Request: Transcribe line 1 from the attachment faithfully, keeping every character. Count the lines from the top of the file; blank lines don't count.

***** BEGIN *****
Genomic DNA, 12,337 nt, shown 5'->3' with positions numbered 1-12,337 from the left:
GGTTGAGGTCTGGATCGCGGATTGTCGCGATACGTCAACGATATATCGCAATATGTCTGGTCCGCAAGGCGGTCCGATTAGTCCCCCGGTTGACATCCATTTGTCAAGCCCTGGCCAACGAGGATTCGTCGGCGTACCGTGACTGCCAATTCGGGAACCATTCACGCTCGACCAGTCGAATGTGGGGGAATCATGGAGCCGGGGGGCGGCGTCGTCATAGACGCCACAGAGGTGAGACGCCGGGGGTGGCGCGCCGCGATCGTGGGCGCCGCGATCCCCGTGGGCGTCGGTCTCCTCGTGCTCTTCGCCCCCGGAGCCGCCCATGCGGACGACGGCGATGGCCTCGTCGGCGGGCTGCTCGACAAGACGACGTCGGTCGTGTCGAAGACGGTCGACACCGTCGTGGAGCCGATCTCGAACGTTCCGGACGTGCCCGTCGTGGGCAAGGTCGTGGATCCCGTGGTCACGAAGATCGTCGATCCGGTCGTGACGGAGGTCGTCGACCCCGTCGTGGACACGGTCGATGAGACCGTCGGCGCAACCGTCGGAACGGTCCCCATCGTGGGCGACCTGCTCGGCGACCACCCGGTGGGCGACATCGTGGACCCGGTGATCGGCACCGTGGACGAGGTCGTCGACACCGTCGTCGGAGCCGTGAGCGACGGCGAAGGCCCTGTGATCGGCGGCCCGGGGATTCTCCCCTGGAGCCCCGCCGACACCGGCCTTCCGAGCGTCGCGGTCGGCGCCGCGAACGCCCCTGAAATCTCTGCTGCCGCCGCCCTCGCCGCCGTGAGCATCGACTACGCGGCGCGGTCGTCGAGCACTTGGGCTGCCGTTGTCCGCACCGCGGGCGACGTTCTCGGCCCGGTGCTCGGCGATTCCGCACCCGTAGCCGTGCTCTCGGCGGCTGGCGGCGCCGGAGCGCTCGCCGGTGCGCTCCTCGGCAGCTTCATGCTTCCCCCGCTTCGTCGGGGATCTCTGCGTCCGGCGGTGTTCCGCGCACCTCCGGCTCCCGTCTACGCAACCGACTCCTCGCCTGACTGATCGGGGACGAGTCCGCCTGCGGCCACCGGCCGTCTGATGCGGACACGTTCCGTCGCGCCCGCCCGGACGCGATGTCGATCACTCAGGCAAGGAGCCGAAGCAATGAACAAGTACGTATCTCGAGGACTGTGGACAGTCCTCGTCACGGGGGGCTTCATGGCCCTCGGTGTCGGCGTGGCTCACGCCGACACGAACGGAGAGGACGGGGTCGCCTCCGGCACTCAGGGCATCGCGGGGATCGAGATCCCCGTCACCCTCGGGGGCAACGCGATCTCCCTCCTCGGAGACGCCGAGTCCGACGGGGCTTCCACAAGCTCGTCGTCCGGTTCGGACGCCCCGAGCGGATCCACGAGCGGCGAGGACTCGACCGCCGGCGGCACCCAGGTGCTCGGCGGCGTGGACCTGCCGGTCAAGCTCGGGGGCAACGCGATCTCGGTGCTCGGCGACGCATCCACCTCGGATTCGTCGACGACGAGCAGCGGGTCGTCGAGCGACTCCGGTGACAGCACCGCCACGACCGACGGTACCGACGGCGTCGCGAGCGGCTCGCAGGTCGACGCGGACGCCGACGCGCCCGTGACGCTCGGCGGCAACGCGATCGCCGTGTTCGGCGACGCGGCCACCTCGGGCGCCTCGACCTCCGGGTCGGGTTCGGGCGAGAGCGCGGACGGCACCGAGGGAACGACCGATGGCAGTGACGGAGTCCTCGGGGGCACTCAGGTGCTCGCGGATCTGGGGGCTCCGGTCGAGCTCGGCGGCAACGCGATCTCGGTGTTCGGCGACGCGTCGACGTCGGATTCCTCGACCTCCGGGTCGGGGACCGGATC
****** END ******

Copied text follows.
Genomic DNA, 12,337 nt, shown 5'->3' with positions numbered 1-12,337 from the left: